My Faith/Reconciliation/Sacraments/Teen Faith

The Harshest Thing You’ll Hear in Confession

Two years ago I served as a summer missionary at Life Teen’s Camp Hidden Lake. One of my jobs was to help facilitate the line for confession. I was able to watch as people lined up, eagerly waiting to receive the infinite mercy of God.

…Or so I thought. It only took me a few seconds to realize that most of them weren’t as excited as I was about the mercy God was ready to outpour.

Waiting in Line

After speaking with the teens, I learned that a majority of them were nervous to approach the Sacrament. Some hadn’t been to confession in years and were afraid they would freeze up or forget what to say. Some would say, “I’ve done a lot of terrible stuff I’ve never said out loud to anyone else before,” while others confided, “I’m afraid to see the disappointed look on the priest’s face. What if he gets mad at me?” Or even worse, “You don’t understand… It’s scary. I know that priest! He’s going to remember everything I said. He will never look at me the same.”

These feelings, while completely normal, can tempt us to believe the lies that we have to be afraid, or that our sins define us.

So What Happened Next?

I understood exactly where they were coming from. I asked, “Well, would you like to know what the harshest thing I’ve ever heard in the confessional was?”

Intrigued, they quickly nodded “yes,” so I told them.

The Confessions of (Not-So-St.) Kaitlyn

One Sunday evening, our Confirmation director announced that we were going to have an opportunity to go to confession. I immediately froze. I knew I needed to go, but I was scared of what I’d find if I examined my conscience.

Would I have the courage to say all of my sins? I thought to myself, “I’ll just go behind the screen so he doesn’t know who I am,” but that thought quickly turned into, “Maybe I won’t go at all. God understands that I’m not ready and He forgives me anyway, right?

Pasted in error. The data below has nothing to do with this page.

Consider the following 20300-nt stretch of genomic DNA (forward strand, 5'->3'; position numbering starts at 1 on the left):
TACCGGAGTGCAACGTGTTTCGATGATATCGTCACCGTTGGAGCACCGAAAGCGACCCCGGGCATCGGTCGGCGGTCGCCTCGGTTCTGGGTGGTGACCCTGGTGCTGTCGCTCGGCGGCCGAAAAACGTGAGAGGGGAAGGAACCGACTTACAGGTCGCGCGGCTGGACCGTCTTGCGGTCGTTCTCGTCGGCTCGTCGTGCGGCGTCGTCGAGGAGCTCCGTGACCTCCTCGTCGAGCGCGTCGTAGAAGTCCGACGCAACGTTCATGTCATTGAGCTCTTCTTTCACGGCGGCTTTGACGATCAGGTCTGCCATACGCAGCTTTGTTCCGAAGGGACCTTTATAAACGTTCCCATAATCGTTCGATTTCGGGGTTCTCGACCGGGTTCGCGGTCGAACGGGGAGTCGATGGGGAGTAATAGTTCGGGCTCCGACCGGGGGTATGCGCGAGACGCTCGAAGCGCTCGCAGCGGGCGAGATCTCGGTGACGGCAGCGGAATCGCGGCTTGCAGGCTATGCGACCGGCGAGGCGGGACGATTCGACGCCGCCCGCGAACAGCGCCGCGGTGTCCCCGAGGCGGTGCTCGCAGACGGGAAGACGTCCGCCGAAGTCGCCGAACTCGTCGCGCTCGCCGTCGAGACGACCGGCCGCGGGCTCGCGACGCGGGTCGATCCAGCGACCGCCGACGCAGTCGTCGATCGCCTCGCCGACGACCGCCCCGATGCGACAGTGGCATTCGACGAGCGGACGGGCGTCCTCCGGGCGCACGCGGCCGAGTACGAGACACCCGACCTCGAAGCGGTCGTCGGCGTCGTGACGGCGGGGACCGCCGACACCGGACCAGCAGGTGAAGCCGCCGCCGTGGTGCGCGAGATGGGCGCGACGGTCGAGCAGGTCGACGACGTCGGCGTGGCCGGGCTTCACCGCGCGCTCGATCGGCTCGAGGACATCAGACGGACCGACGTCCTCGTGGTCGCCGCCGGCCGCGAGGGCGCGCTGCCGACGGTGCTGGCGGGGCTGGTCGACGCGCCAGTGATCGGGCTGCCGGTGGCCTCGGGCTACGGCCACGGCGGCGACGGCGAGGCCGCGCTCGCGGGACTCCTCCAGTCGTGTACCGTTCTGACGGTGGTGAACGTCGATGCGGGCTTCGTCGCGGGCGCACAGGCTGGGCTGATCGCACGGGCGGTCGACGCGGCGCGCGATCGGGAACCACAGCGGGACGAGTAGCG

By the time I finished reading the examen, my list of sins was pretty dang long.

Then I remembered my first Steubenville Conference the previous summer and how I encountered the Lord’s mercy during Eucharistic Adoration. I realized for the first time that Jesus profoundly loved me and wanted to have a relationship with me. I had all of the resolve in the moment to make that happen, but had fallen short countless times. I began to reflect on that experience, “Well, here I am,” I thought, “I’ve wounded our relationship.

However, deep down I knew that the only way our relationship could be repaired was if I had the courage to stand up and get in line. So I did.

Face to Face

My heart was beating fast. I pushed the heavy door open and, to my surprise, when I saw the priest’s face, the weight of all my fear lifted. He had a smile that stretched wider than the ocean! Even though there wasn’t a screen there, for some reason, I no longer felt the need to hide.

There was something special about this encounter. He asked me my name, we made the Sign of the Cross and, as I started to confess my sins, I began to cry. Instead of hiding my face, I couldn’t help but return his compassionate gaze.

This priest, standing in persona Christi, began speaking to me with the mercy of our Lord: “Kaitlyn,” he said, leaning toward me, “Our Lord gave His life to save you, but you have forgotten how to love yourself in light of this. You were made for Him and His unchanging love. And even now, He has never, ever stopped pursuing you.”